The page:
The Brotherton First Folio is held in a red goatskin clamshell box, itself resembling a book, bearing a stamp reading BOUND BY ZAEHNSDORF, LONDON, ENGLAND' in gold on the turn in.
The box has two brass latches to secure it closed. It is decorated with blind fillet borders on the cover and spine and has a red velvet lining.
There are five raised bands on the spine 'SHAKESPEARE' is tooled in gold in the second pane, '1623' is in the third, and 'BROTHERTON COLLECTION' is in the fifth.
The box is not contemporary with the binding; despite the fact that when advertised for sale by Anderson Galleries New York in 1922, the Folio was described as being held in a velvet lined brown, levant morocco case, by Bedford.
The box matches those for the three other Folios in the Brotherton Collection, so we can assume that they were made for Brotherton's library in the early 1920s.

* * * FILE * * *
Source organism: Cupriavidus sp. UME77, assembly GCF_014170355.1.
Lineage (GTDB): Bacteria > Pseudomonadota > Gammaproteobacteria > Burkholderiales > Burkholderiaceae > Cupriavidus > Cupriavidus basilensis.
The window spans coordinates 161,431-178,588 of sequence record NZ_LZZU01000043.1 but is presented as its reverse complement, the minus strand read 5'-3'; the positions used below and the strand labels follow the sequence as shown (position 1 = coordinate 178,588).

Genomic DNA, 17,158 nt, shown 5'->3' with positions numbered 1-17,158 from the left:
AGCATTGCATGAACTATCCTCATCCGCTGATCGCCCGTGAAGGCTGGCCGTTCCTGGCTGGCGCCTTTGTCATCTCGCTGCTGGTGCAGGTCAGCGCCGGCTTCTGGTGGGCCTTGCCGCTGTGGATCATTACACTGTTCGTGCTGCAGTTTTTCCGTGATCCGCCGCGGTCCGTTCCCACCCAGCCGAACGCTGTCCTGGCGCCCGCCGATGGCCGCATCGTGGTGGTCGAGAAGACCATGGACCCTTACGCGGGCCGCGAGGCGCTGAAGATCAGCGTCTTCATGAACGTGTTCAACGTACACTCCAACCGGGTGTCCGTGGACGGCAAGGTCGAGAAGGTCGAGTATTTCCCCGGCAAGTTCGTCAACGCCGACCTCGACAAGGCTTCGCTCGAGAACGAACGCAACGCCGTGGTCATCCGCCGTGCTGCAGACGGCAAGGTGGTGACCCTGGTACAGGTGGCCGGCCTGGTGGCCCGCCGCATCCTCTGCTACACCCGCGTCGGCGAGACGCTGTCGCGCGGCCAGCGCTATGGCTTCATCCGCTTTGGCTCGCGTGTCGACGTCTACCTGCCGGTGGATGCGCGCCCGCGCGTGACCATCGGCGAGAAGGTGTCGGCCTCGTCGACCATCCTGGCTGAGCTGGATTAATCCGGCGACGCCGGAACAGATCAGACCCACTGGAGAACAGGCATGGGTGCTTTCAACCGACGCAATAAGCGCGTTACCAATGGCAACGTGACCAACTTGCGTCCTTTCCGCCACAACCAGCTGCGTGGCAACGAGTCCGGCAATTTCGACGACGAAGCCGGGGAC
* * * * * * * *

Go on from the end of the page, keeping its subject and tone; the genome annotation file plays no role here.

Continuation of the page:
Manuscripts and books in the Brotherton Collection were frequently kept in boxes which resembled books, which would protect them, but also add consistency to the shelves of Brotherton's library.
The boxes reflect to the status of the collector as well as the contents and were produced by the prestigious workshop established by Joseph Zaehnsdorf (1814–1886).
Zaehnsdorf was an Austro-Hungarian who arrived in London in 1837 and established his own bookbinding firm in the 1840s. After his death the business was taken over by his son, Joseph William Zaehnsdorf (1853–1930).
Like Bedford's binding, Zaehnsdorf's work epitomised excellent craftsmanship and 'good taste': a pedigree, no doubt, that was not lost on Lord Brotherton.